Friday, December 23, 2011

The World's Best Apple Pie - MERRY CHRISTMAS!

"There's a happy feeling nothing in the world can buy..."

Kate and I are sitting at the window listening to Christmas music and watching the neighbors come and go as we wait for pie #3 to finish baking. Actually, that's what I'm doing. Kate's more interested in the buttons on my shirt. She's also endlessly fascinated with my mouth. She likes to take her index finger and press it against my lips, which makes me laugh because it reminds me of the scene in "Dumb and Dumber" when Jim Carey similarly hushes Lauren Holly and dramatically tells her, "Shhhh. Just go." My life isn't perfect, but sometimes in my mind I think it is. Nobody has everything and everyone has challenges. Many I know are suffering pains or worry that, realistically, aren't going away anytime soon. My own family that I grew up in is currently experiencing its most difficult struggle. So, just like I imagine is the case for many of you, this holiday season brings a mix of emotions. But that's why I appreciate that there are still some moments when I feel nothing wanting. It's its own kind of little miracle, don't you think? :)

Speaking of nothing wanting, are you ready for a recipe that will knock your wooly, wintry socks off? I think I started making this pie about 5 years ago. I've probably made it 30 times, and I haven't made any other apple pie recipe since I discovered it, because why would I bother when I have the Superman of all apple pies? This is a photo of me making a couple of pies back in my single days for a special dinner with some friends.
Me in Fall 2007 making The World's Best Apple Pie.

Okay! Here you go!
Toffee Apple Pie (The World's Best Apple Pie) Adapted from this recipe by Marles Riessland
Serves 8

Pie Crust:
Choose your own favorite recipe, buy good pre-made dough, or make this one. (Honestly, I buy mine most of the time.)
3 cups all-purpose flour
1 teaspoon salt
1 teaspoon sugar
1 cup plus 1 tablespoon butter flavored shortening, chilled
1/3 cup ice water
1 tablespoon vinegar
1 egg, beaten

6 cups apples (Primarily Granny Smith with a blend of other crisp (not gritty) apples)
1/2 cup packed light brown sugar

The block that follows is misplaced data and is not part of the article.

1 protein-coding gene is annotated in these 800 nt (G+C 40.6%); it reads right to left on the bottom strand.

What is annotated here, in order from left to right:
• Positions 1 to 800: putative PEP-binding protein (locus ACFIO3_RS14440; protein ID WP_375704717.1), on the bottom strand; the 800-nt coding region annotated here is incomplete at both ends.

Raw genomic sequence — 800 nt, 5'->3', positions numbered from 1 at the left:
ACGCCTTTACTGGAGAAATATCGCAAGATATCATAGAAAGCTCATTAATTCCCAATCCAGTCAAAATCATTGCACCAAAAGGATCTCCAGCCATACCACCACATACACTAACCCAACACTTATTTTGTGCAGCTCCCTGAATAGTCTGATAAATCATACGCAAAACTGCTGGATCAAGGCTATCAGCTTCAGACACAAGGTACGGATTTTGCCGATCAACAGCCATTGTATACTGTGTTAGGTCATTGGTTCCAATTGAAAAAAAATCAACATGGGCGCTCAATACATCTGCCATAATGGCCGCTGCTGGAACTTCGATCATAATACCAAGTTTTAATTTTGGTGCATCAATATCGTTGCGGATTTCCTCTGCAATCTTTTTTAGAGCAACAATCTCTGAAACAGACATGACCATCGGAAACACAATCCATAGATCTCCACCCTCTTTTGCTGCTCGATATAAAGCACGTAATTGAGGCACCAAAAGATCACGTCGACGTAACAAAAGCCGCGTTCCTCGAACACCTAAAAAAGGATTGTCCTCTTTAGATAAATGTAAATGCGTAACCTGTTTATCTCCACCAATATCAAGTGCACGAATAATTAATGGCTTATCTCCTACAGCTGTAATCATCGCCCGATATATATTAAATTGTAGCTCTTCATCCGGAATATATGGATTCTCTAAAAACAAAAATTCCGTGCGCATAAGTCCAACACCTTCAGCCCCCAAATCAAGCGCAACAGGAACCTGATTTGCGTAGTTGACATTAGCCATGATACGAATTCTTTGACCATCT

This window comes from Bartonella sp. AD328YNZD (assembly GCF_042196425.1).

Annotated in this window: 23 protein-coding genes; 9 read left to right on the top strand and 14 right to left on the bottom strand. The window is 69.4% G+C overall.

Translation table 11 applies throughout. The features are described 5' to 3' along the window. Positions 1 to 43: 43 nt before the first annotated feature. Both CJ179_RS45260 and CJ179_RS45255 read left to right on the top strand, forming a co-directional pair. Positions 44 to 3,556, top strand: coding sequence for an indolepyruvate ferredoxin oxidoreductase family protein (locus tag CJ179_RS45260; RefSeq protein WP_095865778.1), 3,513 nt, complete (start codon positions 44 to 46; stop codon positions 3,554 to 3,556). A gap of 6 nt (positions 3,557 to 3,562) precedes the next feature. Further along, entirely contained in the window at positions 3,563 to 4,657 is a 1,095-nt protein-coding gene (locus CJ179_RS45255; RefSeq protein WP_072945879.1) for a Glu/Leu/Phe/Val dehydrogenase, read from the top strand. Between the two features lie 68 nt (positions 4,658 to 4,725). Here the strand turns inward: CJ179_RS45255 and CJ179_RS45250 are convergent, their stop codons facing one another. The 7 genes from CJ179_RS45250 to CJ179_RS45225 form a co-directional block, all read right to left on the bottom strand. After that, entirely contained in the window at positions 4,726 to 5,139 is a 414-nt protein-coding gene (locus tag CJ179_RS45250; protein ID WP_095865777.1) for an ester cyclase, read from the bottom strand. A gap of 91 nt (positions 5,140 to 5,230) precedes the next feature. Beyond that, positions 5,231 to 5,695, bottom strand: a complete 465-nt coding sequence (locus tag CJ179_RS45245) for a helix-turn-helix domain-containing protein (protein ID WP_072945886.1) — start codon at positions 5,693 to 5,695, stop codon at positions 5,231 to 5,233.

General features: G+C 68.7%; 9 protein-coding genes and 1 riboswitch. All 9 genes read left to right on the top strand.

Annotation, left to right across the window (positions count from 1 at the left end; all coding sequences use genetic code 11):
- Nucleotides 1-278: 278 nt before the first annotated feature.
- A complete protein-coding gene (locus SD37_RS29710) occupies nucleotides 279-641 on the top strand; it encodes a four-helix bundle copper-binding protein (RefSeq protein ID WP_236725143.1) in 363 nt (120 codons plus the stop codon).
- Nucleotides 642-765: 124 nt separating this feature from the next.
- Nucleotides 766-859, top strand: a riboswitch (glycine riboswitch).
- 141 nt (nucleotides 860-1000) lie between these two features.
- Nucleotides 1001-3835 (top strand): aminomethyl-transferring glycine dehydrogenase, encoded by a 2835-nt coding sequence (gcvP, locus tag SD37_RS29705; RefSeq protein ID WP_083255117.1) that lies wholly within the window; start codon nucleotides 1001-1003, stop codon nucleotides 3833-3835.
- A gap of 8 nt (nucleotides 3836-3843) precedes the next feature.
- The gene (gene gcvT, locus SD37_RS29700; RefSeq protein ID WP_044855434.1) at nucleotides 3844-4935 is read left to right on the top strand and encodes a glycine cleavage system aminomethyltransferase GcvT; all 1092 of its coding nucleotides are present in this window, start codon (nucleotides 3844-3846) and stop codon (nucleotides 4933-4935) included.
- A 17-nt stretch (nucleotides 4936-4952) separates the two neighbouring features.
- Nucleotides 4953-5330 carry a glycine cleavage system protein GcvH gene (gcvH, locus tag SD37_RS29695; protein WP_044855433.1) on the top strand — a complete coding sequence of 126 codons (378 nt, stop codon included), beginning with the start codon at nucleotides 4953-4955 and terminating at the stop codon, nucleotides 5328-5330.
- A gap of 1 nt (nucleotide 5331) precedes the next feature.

1/2 cup sugar
1/4 cup all-purposeflour
1 teaspoon cinnamon
1/4 teaspoon nutmeg
1/4 teaspoon salt
1 tablespoon lemon juice
1 teaspoon vanilla
4 tablespoons heavy cream
4 tablespoons butter

Streusel Topping:
1 cup all-purpose flour
6 tablespoons sugar
3 tablespoon butter
9 ounces of English toffee bits or peanut or pecan brittle, crushed (Marles suggests chocolate-covered toffee or brittle, but I'm a purist when it comes to this recipe and feel that the toffee alone makes a classier dessert and a less-cluttered taste.)
In your baking isle, look for Heath English Toffee Bits

Pie Crust:
Chill all ingredients, including the flour and vinegar. Combine the flour, salt and sugar. Cut in shortening with a pastry blender until the mixture resembles cornmeal. In another bowl, mix water and vinegar with the beaten egg. Add the liquid mixture, 1 tablespoon at a time, to the flour mixture, tossing with a fork to form a soft dough.

Preheat oven to 450 degrees F.
Peel and slice apples. Sprinkle with lemon juice. Combine dry ingredients in large bowl and add apples. Toss to mix. Add vanilla and cream. Melt butter in heavy skillet. Add apple mixture and cook approximately 8 minutes, to soften apples. Turn into pie shell.

Streusel Topping:
Combine the flour and sugar. Mix in butter with fork until coarse crumbs, or until the mixture starts to resist the fork. Stir in the crushed toffee. 

Sprinkle over pie.
Pile up the streusel up against the rim of the pie crust to help seal in the juices.

Create a small vent in the center of the streusel.
Add top crust. Seal, flute edge and vent top. 

Brush with beaten egg white and sprinkle with sugar. 

Bake for 10 minutes. Reduce heat to 350 degrees F and bake 40 minutes longer.

Janna's Notes: 
  • This pie has a tendency to want to release its juices while baking, so make sure to seal the top and bottom crusts together securely (a little bit of water and a pastry brush helps), and place a cookie sheet under the pie while baking in the oven to catch any disobedient filling. 
  • As with most pie crusts, this one is finicky, but worth trying. For an easier option, though, you can always use purchased, ready-to-bake pie crusts.

For Zora who ate his apple pie with a slice of sharp cheddar. We love and miss you.
I won't be back until Monday so I can focus completely on my family for Christmas. But you'll come back, right?? :) May your next couple of days be merry and bright!


  1. Mmmm, looks so good, I've got to try this.
    You're a doll Jana.

  2. I always have aged chedder with my apple pie. I love the tartness of the cheese with the sweet pie. I'm not a huge fan of sweets so this helps balance everything.